Capreolatria is an order of cancridonts specialized for hunting by the means of strangling them with tendril-like neural sheaths; their scientific name capreolatria is derived from the Latin words capreolum (which means tendril) and latro (which means hunter) referring to their way of hunting. Some subterrean species lack eyes and use photoreceptor proteins which can only sense ambient brightness. However due to their inability to cope with very cold temperatures (due to lack of insulation), most species eventually went extinct. They contain only contain one family, two genera and five species, three in the genus Pachydermus and two in the type genus Capreolatrus.
The members of capreolatria resemble nine-foot long weasels to some extent, however as mentioned before, they possess powerful tendril-like neural sheaths. Once an organism passes by, they use their tendrils to grab their prey (the tendrils strangle them) then push them to their mouths, where their powerful jaw-blades (akin to teeth) crush them unlike they die of blood-loss. As in many species they possess a vemeronasal organ, used to detect pheromones, which carries information about an individual in the same species. Males possess flap-like second pair limbs, which females urinate on, the pheromones distinguish harem mates from intruders. Females usually sing (they have two vocal chords as opposed to one) to attract a harem which consist of males. Every day, the members of the harem will fight to establish who will mate with the female; however despite them mating frequently they have a low sperm count. Another trait that distinguishes them from other cancridonts is the structure of their uterus (which is divided into three instead of two or one), they lack a placenta, and instead they use a yolk-sac to deliver nutrients to the embryo, meaning that capreolatria is related to possibly stem cancridonts.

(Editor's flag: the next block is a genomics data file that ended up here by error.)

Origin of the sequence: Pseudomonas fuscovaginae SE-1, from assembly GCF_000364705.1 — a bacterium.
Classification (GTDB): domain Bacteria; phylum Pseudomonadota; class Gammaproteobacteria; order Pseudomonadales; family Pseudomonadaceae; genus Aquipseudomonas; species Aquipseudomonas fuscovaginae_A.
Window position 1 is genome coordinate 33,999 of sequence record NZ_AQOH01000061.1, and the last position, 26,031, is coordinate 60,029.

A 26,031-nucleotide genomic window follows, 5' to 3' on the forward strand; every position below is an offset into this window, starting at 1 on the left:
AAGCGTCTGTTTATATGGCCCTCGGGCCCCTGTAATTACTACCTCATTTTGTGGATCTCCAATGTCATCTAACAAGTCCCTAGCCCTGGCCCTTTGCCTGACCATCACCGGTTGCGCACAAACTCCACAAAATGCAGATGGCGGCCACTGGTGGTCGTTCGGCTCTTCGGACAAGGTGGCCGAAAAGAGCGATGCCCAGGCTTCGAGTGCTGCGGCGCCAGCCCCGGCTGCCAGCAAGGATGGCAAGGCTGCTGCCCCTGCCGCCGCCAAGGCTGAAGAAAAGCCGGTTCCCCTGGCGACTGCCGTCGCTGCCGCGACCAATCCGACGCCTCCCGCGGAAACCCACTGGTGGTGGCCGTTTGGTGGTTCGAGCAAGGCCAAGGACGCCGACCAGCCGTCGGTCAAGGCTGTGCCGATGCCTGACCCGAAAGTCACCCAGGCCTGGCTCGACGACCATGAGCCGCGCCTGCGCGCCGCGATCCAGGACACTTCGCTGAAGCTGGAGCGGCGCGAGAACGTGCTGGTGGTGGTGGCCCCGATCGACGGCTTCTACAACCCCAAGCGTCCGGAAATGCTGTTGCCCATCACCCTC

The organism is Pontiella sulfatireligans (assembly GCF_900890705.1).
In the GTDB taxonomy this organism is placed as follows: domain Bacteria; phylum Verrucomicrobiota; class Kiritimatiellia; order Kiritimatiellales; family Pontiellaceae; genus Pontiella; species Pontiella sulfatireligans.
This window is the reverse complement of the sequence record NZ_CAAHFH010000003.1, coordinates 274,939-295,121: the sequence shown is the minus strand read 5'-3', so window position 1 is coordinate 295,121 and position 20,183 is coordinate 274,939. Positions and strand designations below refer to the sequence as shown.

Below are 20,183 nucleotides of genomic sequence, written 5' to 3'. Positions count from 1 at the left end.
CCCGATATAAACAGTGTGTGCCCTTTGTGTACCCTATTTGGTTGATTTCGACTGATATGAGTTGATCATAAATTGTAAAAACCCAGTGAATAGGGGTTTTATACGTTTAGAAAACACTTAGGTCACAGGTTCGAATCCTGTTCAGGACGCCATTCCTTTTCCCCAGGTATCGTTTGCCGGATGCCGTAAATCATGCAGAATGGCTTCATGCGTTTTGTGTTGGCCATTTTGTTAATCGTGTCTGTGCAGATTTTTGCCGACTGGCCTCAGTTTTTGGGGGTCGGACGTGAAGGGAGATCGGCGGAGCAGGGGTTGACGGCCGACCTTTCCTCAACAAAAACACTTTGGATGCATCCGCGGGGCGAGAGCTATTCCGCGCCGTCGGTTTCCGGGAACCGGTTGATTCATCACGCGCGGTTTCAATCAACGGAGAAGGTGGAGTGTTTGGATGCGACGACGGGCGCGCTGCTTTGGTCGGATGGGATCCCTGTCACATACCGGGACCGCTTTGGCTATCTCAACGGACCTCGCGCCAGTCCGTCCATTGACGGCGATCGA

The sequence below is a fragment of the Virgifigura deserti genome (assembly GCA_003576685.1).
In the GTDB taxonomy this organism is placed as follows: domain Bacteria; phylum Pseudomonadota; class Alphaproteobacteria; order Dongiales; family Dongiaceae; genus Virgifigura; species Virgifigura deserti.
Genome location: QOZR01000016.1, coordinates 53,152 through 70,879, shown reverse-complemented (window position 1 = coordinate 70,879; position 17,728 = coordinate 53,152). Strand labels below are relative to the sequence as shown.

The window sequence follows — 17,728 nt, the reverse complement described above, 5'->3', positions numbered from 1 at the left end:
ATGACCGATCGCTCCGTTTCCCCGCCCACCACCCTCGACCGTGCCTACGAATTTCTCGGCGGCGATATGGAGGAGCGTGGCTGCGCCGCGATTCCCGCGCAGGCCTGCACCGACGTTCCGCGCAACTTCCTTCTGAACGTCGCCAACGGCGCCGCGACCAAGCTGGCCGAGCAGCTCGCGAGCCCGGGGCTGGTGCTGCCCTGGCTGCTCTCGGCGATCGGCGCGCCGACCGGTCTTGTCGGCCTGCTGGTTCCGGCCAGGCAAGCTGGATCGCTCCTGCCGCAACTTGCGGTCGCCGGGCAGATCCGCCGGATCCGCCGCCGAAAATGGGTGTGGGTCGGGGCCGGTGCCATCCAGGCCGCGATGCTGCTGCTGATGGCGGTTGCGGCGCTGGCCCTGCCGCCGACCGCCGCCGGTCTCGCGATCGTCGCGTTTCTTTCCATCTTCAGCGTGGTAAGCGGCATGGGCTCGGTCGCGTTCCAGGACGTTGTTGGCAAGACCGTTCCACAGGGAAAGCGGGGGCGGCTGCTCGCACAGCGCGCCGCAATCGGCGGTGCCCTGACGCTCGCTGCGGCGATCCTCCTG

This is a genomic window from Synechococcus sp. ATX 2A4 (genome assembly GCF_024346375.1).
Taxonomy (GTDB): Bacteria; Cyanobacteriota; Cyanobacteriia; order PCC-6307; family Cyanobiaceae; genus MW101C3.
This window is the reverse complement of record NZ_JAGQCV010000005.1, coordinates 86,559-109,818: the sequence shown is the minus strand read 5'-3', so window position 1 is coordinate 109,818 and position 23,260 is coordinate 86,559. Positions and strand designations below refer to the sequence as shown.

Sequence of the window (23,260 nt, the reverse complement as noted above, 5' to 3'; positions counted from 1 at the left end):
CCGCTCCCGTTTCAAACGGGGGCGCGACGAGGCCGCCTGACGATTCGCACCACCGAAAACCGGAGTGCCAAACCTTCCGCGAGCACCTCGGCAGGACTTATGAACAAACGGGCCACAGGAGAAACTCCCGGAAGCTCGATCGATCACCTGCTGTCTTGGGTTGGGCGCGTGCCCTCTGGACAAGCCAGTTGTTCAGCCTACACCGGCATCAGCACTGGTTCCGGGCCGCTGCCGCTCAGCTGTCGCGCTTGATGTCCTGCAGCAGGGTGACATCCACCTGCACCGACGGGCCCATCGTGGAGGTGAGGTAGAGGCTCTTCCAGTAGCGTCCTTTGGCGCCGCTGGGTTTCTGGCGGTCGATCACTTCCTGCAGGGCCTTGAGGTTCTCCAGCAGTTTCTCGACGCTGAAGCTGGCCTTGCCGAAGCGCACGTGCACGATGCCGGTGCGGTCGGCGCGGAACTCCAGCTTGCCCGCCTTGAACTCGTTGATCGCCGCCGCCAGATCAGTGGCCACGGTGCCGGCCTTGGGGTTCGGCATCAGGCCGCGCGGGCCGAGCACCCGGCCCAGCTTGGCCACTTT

They are one of the few species that mate not only for reproduction but also to improve social bonds (occasionally even the males copulate via anal sex). Pregnancy lasts only a month in most species, which during the period the male and female will not mate to avoid disturbing the development of embryo. After being carried away by their fathers, females immediately bury themselves (with the exception of their tendrils, genitalia and mouth) and lose their ability to move, whilst males will find a female and live in the females’ elongated, pit-like vagina. This pit like vagina contains five (sometimes six or four) chambers each could fit several males. Males feed on milk, as opposed to the young, which are sent away after they are born.